4. I love the rich browns you achieved. Amazing how the
    wash created softness and a beautiful aura.

    • Thanks, Nancy, especially for saying something about the browns. I learned I had to use color in them or they all looked kind of flat.

  5. Loved the washed out cows it softens the image and to me makes it more pleasing to my eye.

    • Thank-you, Richard. I would never have tried it, except for the fact that I didn’t like my first rendition. I guess I’m for trying something like this, when all else has failed.

  6. Thank you for describing the process. I have tried washing a couple of times but usually I scrub as I do it. Next time I will just let the water run. The painting is great and I appreciated your discussion of color. I am inspired by your efforts to constantly push yourself. It encourages me to do the same!

    • Thank-you, Linda, your comment inspires me, in return. When I first started drawing, I worked so hard at getting it RIGHT. One day I learned there was no “RIGHT”. There were skills that I was learning to help me say or create whatever my heart desires. So, like these cows? I didn’t like the first one, no problem, someone said you can wash one so I tried. If I had scrubbed this, I would have lost the whole painting. Those neutrals I used go whoosh real fast down the drain. I still don’t know if I like this painting, but I like it better than the first one. I think you do great with the challenges you have set for yourself, Linda! 🙂 That is also why I visit your blog.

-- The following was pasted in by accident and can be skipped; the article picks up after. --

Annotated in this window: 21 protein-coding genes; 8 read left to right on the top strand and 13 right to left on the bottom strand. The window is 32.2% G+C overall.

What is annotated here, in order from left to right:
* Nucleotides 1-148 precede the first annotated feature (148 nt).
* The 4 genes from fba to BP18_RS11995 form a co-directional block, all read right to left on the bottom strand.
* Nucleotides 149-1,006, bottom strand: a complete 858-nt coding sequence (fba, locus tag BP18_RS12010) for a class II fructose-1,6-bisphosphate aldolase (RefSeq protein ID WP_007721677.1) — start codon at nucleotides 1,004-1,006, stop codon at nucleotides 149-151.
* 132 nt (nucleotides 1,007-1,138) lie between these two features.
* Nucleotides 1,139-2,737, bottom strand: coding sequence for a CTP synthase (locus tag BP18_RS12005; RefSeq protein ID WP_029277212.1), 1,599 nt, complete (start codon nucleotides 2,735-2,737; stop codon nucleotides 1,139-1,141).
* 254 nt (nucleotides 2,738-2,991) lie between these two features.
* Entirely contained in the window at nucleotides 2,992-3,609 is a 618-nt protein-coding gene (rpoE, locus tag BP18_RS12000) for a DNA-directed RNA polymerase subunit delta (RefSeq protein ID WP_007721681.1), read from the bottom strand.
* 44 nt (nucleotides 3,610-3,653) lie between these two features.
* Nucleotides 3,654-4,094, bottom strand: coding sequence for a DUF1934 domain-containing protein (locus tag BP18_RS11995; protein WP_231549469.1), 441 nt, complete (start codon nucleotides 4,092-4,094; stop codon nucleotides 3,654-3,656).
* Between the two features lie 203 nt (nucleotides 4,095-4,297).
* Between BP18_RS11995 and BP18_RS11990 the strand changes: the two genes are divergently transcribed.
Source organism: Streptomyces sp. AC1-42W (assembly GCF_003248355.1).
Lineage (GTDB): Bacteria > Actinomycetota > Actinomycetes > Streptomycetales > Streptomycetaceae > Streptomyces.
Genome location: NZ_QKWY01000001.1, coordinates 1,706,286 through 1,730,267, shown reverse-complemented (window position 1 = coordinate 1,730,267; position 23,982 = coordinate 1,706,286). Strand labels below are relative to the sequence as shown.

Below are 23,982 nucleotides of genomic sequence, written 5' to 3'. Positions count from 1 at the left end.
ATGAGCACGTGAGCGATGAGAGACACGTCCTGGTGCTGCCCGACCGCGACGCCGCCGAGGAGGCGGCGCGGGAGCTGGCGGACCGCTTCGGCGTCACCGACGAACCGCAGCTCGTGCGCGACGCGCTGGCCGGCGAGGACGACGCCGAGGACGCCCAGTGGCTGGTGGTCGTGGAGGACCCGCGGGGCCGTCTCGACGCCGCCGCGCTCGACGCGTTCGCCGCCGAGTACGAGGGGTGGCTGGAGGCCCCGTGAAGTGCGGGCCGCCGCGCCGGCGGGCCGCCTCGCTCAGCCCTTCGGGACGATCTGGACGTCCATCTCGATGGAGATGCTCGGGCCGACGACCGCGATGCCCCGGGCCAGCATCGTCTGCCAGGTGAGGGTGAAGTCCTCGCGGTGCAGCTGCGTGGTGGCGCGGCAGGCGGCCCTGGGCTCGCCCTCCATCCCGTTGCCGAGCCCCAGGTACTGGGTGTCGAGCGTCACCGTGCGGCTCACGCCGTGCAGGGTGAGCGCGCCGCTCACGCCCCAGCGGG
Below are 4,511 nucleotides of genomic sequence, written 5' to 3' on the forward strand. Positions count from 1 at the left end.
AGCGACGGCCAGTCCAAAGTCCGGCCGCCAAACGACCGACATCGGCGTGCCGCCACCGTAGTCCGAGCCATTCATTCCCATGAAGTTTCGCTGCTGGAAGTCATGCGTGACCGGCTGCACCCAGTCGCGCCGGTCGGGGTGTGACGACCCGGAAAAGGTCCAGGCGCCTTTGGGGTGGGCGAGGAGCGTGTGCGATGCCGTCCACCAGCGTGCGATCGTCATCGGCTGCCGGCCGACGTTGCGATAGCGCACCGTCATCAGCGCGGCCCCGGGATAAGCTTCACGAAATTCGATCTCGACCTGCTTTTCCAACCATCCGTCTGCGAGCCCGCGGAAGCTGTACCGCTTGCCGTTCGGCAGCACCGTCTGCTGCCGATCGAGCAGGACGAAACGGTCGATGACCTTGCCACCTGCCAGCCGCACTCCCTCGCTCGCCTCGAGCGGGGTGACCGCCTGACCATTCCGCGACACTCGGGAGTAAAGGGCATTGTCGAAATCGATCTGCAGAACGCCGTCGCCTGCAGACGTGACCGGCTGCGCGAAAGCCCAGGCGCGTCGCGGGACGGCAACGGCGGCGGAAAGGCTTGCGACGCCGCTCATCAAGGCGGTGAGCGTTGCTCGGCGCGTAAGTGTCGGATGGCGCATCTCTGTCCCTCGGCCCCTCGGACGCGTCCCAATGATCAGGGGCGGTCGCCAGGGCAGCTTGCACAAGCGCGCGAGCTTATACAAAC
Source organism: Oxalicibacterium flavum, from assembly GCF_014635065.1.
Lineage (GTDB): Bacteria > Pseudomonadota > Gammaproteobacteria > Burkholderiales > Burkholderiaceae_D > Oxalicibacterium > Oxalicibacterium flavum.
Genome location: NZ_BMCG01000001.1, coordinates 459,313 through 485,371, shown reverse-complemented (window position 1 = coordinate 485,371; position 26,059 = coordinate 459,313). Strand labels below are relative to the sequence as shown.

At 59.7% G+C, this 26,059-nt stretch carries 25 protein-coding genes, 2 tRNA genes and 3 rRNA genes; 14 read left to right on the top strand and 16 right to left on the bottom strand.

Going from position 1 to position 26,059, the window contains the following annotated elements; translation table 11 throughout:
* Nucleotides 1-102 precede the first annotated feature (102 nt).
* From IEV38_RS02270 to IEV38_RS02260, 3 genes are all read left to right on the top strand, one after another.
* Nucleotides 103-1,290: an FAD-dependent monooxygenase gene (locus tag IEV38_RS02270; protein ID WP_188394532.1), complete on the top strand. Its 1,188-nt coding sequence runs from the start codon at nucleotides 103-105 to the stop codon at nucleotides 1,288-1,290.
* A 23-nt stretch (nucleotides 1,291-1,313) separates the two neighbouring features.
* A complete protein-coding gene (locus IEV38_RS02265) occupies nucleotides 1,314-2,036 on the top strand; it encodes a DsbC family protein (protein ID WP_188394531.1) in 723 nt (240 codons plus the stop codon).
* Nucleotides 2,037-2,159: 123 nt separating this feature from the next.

7. When I see paintings like these I wish I knew how to paint, you’re talented and you bring smiles, you do to me.

    • Hi Soul dose. These cows are pretty interesting to look at. They make me smile, too. That is a very kind comment and you made my day. Do you think the Beatles, back in the 60’s, got their idea for their hairstyles from the Westhighland Cow?

  8. I love the colours in the browns Leslie! A very successful experiment indeed. Incidently, your good quality photos make it possible to see every nuance and even the grain of the paper – it’s always a delight to zoom in, thanks!